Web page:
4. DRIVING A RELAY WITH AN ARDUINO Hello everyone, welcome back to my channel. This is my 4th tutorial on how to drive a RELAY (not a relay module) with an Arduino. There are hundreds of tutorial available on how to use a "relay module" but I could not find a good one that shows how to use a Relay and not a Relay module. So, here we are to discuss how a relay works and how we can hook it up to an Arduino. Note: If you do any work with "mains power" such as 120v or 240v AC power wiring, you should always use proper equipments and safety gears and determine whether you have adequate skill and experience or consult a Licensed Electrician. This projects is not intended for use by children. Step 1: Basics A Relay is a large mechanical switch, which is toggled on or off by energizing a coil. Depending on the operating principle and structural features relays are of different types, such as: 1. Electromagnetic Relays 2. Solid State Relays 3. Thermal Relays 4. Power Varied Relays 5. Reed Relays 6. Hybrid Relays 7. Multi-dimensional Relays and so on, with varied ratings, sizes and applications. However, in this tutorial we will only be discussing about an electromagnetic relays. Guide to Different Types of Relays: 1. https://en.wikipedia.org/wiki/Relay 2. https://www.elprocus.com/different-types-of-relays... Step 2: My Relay (SRD-05VDC-SL-C) The relay I am looking at is a SRD-05VDC-SL-C. It is very popular relay among Arduino and DIY electronics hobbyists. This relay has 5 pins. 2 for the coil. Middle one is COM (common) and the rest of the two are called NO (Normally Open) and NC (Normally Close). When current flows through the coil of the relay, a magnetic field is created that causes a ferrous armature to move, either making or breaking an electrical connection. When the electromagnet is energized the NO is the one which is on and NC is the one which is off. When the coil is de-energized the electromagnetic force disappears and the armature moves back to the original position turning on the NC contact. The closing and releasing of the contacts results in powering on and off of the circuits. Now, if we look at the top of the relay the first thing we see is SONGLE, it is the name of the manufacturer. Then we see the "Current and Voltage Rating": it is the maximum current and/or voltage that can be passed through the switch. It starts from 10A@250VAC and goes down till 10A@28VDC Finally the bottom bit says: SRD-05VDC-SL-C SRD: is the model of relay. 05VDC: Also known as "Nominal Coil Voltage" or "Relay Activation Voltage", it is the voltage necessary for the coil to activate the relay. S: Stands for "Sealed Type" structure L: is the "Coil Sensitivity" which is 0.36W C: tells us about the contact form I have attached the datasheet of the relay for more information.http://old.ghielectronics.com/downloads/man/20084... Step 3: Getting Hands on a Relay Let’s start by determining the relay coil pins. You can do it either by connecting a multimeter to resistance measuring mode with a scale of 1000 ohm (since the coil resistance normally ranges between 50 ohm and 1000 ohm) or by using a battery. This relay has 'no' polarity marked on it since the internal suppressing diode is not present in it. Hence, the positive output of DC power supply can be connected to any one of the coil pins while negative output of DC power supply will be connected to the other pin of the coil or vice versa. If we connect our battery to the right pins you can actually hear the *clicking* sound when the switch turns on. If you ever get confused in figuring out which one is NO and which one is NC pin, follow the steps below to easily determine that: - Set the multimeter to resistance measuring mode. - Turn the relay upside-down to see pins located at its bottom part. - Now connect one on the multimeter's probe to the pin in between the coils (Common Pin) - Then connect the other probe one by one to the remaining 2 pins. Only one of the pins will complete the circuit and will show activity on the multimeter. Step 4: Arduino and a Relay * The question is "Why to use a relay with an Arduino?" A micro controller's GPIO (general purpose input/output) pins cannot handle higher power devices. A LED is easy enough, but large power items such as light bulbs, motors, pumps or fans required more sneaky circuitry. You can use a 5V relay to switch the 120-240V current and use the Arduino to control the relay. * A relay basically allows a relatively low voltage to easily control higher power circuits. A relay accomplishes this by using the 5V outputted from an Arduino pin to energize the electromagnet which in turn closes an internal, physical switch to turn on or off a higher power circuit. The switching contacts of a relay are completely isolated from the coil, and hence from the Arduino. The only link is by the magnetic field. This process is called "Electrical Isolation". * Now a question arises, Why do we need the extra bit of circuit to drive the relay? The coil of the relay needs a large current (around 150mA) to drive the relay, which an Arduino cannot provide. Therefore we need a device to amplify the current. In this project the NPN transistor 2N2222 drives the relay when the NPN junction gets saturated. Step 5: Hardware Requirement For this tutorial we need: 1 x Breadboard 1 x Arduino Nano/UNO (Whatever is handy) 1 x Relay 1 x 1K resistor 1 x 1N4007 High Voltage, High Current Rated Diode to protect the micro-controller from voltage spikes 1 x 2N2222 General purpose NPN transistor 1 x LED and a 220 ohm current limiting resistor to test the connectivity Few connecting cables A USB cable to upload the code to the Arduino and general soldering equipments Step 6: Assembly * Lets start by connecting the VIN and GND pins of the Arduino to the +ve and -ve rails of the breadboard. * Then connect one of the coils pin to the +ve 5v rail of breadboard. * Next we need to connect a diode across the electromagnetic coil. The diode across the electromagnet conducts in the reverse direction when the transistor is turned off to protect against a voltage spike or the backward flow of current. * Then connect the Collector of the NPN transistor to the 2nd pin of the coil. * The Emitter connects to the -ve rail of the breadboard. * Final, using a 1k resistor connect the Base of the transistor to the D2 pin of the Arduino. * Thats it our circuit is complete, now we can upload the code to the Arduino to turn on or off the relay. Basically, when +5v flow through the 1K resistor to the Base of transistor, a current of about .0005 amps (500 microamps) flows and turns on the transistor. A current of about .07 amps starts flowing through the junction turning on the electromagnet. The electromagnet then pulls the switching contact and moves it to connect the COM terminal to the NO terminal. * Once the NO terminal is connected a Lamp or any other load can be turned on. In this example I am just turning on and off a LED. Step 7: The Code The code is very simple. Just start by defining the digital pin number 2 of the Arduino as the Relay pin. Then define the pinMode as OUTPUT in the setup section of the code. Finally, in the loop section we are going to turn on and off the relay after every 500 CPU cycles by setting the Relay pin to HIGH and LOW respectively. Step 8: Conclusion * Remember: It is very important to place a diode across the coil of the relay because a spike of voltage (inductive kickback from the coil) is generated (Electromagnetic Interference) when the current is removed from the coil due to the collapse of the magnetic field. This voltage spike can damage the sensitive electronic components controlling the circuit. * Most Important: Same as capacitors, we always under-rate the relay to mitigate the risk of relay failures. Lets say, you need to work at 10A@120VAC, don’t use a relay rated for 10A@120VAC, instead use a bigger one such as 30A@120VAC. Remember, power = current * voltage so a 30A@220V relay can handle up to a 6,000W device. * If you just replace the LED with any other electrical device like fan, bulb, fridge etc., you should be able to turn that appliance into a smart device with an Arduino controlled power outlet. * Relay can also be used to turn on or off two circuits. One when the electromagnet is on and the second one when the electromagnet is off. * A Relay helps in Electrical Isolation. The switching contacts of a relay are completely isolated from the coil, and hence from the Arduino. The only link is by the magnetic field. Note: Short circuits on Arduino pins, or attempting to run high current devices from it, can damage or destroy the output transistors in the pin, or damage the entire AtMega chip. Often this will result in a "dead" pin of the micro-controller but the remaining chip will still function adequately. For this reason it is a good idea to connect OUTPUT pins to other devices with 470Ω or 1k resistors, unless maximum current draw from the pins is required for a particular application Step 9: Thanks Thanks again for watching this video! I hope it helps you. If you want to support me, you can subscribe to my channel and watch my other videos. Thanks, ca again in my next video.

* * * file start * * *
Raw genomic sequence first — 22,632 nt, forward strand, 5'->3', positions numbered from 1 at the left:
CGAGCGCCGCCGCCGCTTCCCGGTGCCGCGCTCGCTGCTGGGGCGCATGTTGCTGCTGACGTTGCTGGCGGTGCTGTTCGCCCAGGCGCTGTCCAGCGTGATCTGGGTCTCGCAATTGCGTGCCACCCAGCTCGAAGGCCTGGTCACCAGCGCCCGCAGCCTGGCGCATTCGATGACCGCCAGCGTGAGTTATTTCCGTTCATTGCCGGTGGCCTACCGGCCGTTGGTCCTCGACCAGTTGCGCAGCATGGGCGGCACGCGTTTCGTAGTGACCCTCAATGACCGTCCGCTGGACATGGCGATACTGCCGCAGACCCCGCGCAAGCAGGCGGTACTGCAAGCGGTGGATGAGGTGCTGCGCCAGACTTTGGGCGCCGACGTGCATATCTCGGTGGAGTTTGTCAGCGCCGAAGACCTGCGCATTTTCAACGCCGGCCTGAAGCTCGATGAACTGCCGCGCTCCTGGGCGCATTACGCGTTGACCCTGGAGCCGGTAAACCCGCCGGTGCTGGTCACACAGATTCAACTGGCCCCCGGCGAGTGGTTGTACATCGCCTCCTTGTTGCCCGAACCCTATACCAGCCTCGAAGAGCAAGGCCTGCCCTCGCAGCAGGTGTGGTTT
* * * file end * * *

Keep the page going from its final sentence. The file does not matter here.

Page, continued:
5. Introduction ---------------- Hi Friends, I am back again with another Arduino based home automation project. This time I am trying to make my partner's life easy by installing a collision avoidance system in the garage to help her park the car safely without hitting the garage wall. So, in this video, I am going to use an ultrasonic sensor to calculate the car's distance from the garage wall and display it using green, yellow and red LEDs. The color of LEDs indicates whether to keep moving, slow down, stop or go back. The total cost of the project is around $20 - $25. Step 1: Logic The project has 3 phases Phase 1: Waiting for the car In this phase the device keeps looking for a moving object within the sensors proximity. If an object enters the proximity then one of the three LEDs turns on based on how far the moving object is. If the object is way too close, then a noise is made to make the moving object aware of the distance. Phase 2: No car in the garage If there is no object in the proximity then turn off all the LEDs. Phase 3: The car has stopped moving (Parked in the right spot) If the object has stopped moving and is still in the proximity wait for 20 CPU cycles and then turn off the LEDs. Step 2: Hardware Requirement For this very simple project we need: - A Perfboard - An Arduino nano/uno (whatever is handy) - A Red, Green and a Yellow LED (Light Emitting Diode) - 3 x 220ohm resistor for the LEDs - One HC-SRO4 Ultrasonic Sensor - A Buzzer shield or A buzzer and a 100 ohm resistor - A 220v AC to 5v DC Buck step-down module - One Female Pin Header Strip - An Ethernet cable - Some connecting cables - A USB cable to upload the code to the Arduino - and general soldering equipments Step 3: Assembly Let start by connecting the LEDs to the board. Connect the Red LED to pin D2, Yellow LED to D3 and the Green LED to D4 of the Arduino by putting in a 220ohm resistor between the Arduino board and the LEDs. Now lets connect the Buzzer to analogue pin A0. Next, connect the Trig pin of the Ultrasonic Sensor to D5 and the Echo pin to D6 of the Arduino. Once all the modules are connected to the Arduino board, its time for us to connect all the positive and negative pins together. Connect all the positive pins of the modules to the +5v supplied by the Buck Step-Down Module and the negative pins to the -ve terminal of the Module. That's it, we can now upload our sketch to the board. In this assembly I am using 3 LEDs to display the distance, however you can replace the 3 LEDs with a RGB LED, or you can also use an array of LEDs like an audio level indicator to display the movement of the car. Step 4: My Setup OK now lets see what I have made. I have installed the Arduino, buzzer, the ultrasonic sensor and the three 220 ohms resistors on one Perfboard. The 3 LEDs and the power module is installed on a second Perfboard. I will be covering the LEDs with a translucent cover to give it a nice look. The 220v power supply will be connected to the screw terminal block. The base unit will then be connected to the LEDs and the power supply with an Ethernet cable. Step 5: The Code int trigPin = PD5; // Sensor Trip pin connected to Arduino pin D5 int echoPin = PD6; // Sensor Echo pin connected to Arduino pin D6 int redLED = PD2; // Red LED connected to pin D2 int yellowLED = PD3; // Yellow LED connected to pin D3 int greenLED = PD4; // Green LED connected to pin D4 int buzzer = A0; // Buzzer connected to Analogue pin A0 long TempDistance = 0; // A variable to store the temporary distance int counter = 0; // Counter value to check if the object has stopped moving void setup() { Serial.begin(9600); pinMode(trigPin, OUTPUT); pinMode(echoPin, INPUT); pinMode(redLED, OUTPUT); pinMode(greenLED, OUTPUT); pinMode(yellowLED, OUTPUT); pinMode(buzzer, OUTPUT); } void loop() { long duration, Distance; digitalWrite(trigPin, LOW); delayMicroseconds(2); digitalWrite(trigPin, HIGH); delayMicroseconds(10); digitalWrite(trigPin, LOW); duration = pulseIn(echoPin, HIGH); Distance = (duration/2) / 74; // Distance in Inches if(counter < 20){ // Do the rest if the car is still moving if (Distance > 200) { // Nothing in the garrage turnThemAllOff(); } if ((Distance > 55) && (Distance <= 200)) { // Turn on Green LED digitalWrite(greenLED, HIGH); digitalWrite(yellowLED, LOW); digitalWrite(redLED, LOW); noTone(buzzer); } if ((Distance > 15) && (Distance <= 55)) { // Turn on Yellow LED digitalWrite(yellowLED, HIGH); digitalWrite(redLED, LOW); digitalWrite(greenLED,LOW); noTone(buzzer); } if (Distance <= 15) { // Turn on Red LED digitalWrite(redLED, HIGH); digitalWrite(greenLED,LOW); digitalWrite(yellowLED, LOW); noTone(buzzer); } if (Distance < 8) { // Item is way to close - start the buzzer tone(buzzer, 500); } } if ((Distance == TempDistance) || ((Distance+1) == TempDistance) || ((Distance-1) == TempDistance)){ if(counter >= 20){ // Turn off the lights if the object hasn't moved for 20 cycles (no change in distance) Serial.println("No movement detected, turning off the lights"); turnThemAllOff(); } else { counter++; } } else { counter = 0; // Reset counter if there is a movement } TempDistance = Distance; Serial.print(Distance); Serial.println(" inches"); Serial.print("Counter : "); Serial.println(counter); delay(500); } // Function to turn the LEDs off void turnThemAllOff(){ digitalWrite(redLED, LOW); digitalWrite(greenLED,LOW); digitalWrite(yellowLED, LOW); noTone(buzzer); } Start the code by defining the constants and the global variables that will be used throughout the code. Then define the pin modes in the setup section of the code. Then create a function to turn off all the LEDs and the buzzer. Now, calculate the "Distance" in inches by reading the values received from the Ultrasonic Sensor. Then by checking the value of the "Distance" we will turn on and off the LEDs based on how far the object is. If the distance is greater than 200 then turn off all the LEDs and the buzzer as the object is out of range. Else if it is between 55 and 200 then turn on the green LED. If the object is between 15 and 55 then turn on the yellow LED, and if the object goes closer than 15 inches then turn on the red LED until it reaches 8 inches. When the distance becomes less than 8 start the buzzer along with the red LED. Next bit of the code is to set the value of the counter based on the cars movement which then decides when to turn off the LEDs. It compares the value of "Distance" with the "TempDistance" and if the values are same (object hasn't moved) then increments the counter. If the object moves any-time during this process the counter is reset to 0. Finally the "TempDistance" is set to the value of "Distance". Just before comparing the Distances we also need to check if the counter value has exceed 20. I am doing this to stop the below code from executing if the car is in a steady position. Lastly we just need to add a small delay to our sketch to pause the code for a while. Step 6: Quick Demo So this is how I have installed the unit in my garage. As I walk close to the sensor the light changes from green to yellow to red and ultimately the buzzer goes on when I am too close to the sensor. In my case I have installed the buzzer next to the Arduino however I will recommend you to install the buzzer along with the LEDs. If you want you can also flash the red LED when the buzzer goes on. So now, my partner can park the car easily without making any assumptions. Doesn't matter how many times she fail her driving test she is not going to break my wall (even when she is drunk). Not that I am asking her to drive when she is drunk (just kidding). Thanks again for watching this video! I hope it helps you. If you want to support me, you can subscribe to my channel and watch my other videos. Thanks, ca again in my next video.